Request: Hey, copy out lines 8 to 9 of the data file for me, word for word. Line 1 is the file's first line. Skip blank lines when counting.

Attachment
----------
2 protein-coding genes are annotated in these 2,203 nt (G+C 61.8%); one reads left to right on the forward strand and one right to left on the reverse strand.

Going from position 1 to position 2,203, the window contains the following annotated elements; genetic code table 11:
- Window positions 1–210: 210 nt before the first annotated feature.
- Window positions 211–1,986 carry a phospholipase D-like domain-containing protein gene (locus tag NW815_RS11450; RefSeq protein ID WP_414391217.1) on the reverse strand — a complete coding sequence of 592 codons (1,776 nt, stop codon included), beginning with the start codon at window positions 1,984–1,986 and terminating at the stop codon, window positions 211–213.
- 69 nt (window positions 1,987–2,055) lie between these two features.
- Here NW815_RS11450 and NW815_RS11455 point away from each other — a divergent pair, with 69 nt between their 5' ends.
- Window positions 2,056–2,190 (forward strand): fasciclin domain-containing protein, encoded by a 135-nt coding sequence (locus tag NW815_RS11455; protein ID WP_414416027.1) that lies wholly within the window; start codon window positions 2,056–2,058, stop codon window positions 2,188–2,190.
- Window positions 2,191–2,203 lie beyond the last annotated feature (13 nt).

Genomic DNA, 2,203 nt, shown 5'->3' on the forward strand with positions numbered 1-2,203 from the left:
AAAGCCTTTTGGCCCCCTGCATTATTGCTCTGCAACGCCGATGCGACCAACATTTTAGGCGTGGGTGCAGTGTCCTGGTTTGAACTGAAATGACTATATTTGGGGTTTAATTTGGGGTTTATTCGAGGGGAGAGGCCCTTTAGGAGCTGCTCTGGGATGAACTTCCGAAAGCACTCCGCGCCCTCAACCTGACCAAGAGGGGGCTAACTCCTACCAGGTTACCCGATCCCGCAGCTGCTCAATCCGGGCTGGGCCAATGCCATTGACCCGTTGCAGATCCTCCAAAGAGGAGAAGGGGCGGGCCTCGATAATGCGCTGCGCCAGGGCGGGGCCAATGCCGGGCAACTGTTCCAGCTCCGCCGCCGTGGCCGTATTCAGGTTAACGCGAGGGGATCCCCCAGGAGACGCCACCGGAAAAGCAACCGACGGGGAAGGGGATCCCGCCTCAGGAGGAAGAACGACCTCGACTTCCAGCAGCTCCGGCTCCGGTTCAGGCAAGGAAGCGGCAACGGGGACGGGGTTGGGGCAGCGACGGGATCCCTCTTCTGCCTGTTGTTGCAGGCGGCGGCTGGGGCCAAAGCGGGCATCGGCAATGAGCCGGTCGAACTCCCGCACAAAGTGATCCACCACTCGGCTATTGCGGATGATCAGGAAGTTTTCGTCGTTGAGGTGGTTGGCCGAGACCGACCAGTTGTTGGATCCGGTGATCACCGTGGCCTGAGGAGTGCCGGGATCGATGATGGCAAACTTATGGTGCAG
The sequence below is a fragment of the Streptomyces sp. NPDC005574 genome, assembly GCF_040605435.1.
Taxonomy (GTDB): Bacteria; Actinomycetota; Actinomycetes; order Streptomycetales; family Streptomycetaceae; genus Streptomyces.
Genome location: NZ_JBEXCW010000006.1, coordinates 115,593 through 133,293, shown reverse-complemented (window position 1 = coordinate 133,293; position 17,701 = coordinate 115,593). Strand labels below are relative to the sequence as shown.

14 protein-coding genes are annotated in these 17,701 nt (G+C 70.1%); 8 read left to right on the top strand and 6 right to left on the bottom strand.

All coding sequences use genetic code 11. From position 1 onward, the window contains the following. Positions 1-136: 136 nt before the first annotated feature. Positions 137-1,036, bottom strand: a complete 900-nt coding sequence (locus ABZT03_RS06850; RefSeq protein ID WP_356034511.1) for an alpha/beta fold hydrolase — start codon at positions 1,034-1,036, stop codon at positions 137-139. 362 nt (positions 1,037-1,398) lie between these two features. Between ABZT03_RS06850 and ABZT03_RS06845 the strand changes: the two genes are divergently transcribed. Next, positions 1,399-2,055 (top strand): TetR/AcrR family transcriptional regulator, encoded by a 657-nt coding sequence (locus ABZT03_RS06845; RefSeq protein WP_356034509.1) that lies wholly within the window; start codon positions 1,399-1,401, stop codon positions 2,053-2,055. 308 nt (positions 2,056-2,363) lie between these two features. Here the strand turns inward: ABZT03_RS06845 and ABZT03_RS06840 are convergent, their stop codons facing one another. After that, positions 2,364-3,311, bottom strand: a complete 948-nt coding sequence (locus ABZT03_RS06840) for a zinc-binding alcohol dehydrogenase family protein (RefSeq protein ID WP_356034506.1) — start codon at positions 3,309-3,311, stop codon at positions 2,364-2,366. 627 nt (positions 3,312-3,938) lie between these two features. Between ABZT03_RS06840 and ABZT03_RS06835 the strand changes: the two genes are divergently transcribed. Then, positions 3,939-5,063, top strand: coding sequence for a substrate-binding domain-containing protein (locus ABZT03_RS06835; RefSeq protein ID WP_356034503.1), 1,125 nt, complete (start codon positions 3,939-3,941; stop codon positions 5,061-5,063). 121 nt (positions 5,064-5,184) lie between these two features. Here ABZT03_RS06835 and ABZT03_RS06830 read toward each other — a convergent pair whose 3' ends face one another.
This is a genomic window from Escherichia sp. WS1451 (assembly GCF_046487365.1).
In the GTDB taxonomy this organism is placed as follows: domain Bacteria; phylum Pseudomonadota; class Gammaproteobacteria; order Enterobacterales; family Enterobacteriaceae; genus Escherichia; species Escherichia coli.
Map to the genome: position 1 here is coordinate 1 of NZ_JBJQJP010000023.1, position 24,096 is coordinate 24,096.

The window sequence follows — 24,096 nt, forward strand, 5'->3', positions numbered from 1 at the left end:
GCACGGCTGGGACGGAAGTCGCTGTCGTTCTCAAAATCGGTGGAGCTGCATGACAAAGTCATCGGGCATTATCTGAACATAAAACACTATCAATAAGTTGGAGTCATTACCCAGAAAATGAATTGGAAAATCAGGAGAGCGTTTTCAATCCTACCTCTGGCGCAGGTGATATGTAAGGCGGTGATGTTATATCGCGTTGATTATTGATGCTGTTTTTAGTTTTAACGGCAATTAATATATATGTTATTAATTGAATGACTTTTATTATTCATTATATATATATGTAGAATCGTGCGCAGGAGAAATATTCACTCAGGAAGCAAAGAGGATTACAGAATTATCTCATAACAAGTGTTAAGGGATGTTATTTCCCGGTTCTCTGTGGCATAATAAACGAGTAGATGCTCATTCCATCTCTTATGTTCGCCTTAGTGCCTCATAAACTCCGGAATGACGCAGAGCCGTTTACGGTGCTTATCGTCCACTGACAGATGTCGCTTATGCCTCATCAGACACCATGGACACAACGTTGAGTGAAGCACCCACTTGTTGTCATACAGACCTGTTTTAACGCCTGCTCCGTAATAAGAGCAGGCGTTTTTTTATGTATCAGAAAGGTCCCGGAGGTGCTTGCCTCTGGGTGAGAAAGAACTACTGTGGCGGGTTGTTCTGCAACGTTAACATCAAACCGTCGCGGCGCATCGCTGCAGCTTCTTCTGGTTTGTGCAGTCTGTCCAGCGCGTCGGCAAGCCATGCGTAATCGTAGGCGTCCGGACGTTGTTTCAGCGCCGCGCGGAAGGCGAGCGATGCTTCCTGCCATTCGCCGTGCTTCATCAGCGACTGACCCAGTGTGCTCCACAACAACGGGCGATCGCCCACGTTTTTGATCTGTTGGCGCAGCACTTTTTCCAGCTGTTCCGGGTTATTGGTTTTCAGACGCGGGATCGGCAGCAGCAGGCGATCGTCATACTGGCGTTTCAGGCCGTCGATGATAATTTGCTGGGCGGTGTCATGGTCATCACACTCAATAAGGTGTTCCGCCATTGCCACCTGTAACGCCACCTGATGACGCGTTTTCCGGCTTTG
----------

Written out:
- Window positions 2,191–2,203 lie beyond the last annotated feature (13 nt).

Genomic DNA, 2,203 nt, shown 5'->3' on the forward strand with positions numbered 1-2,203 from the left: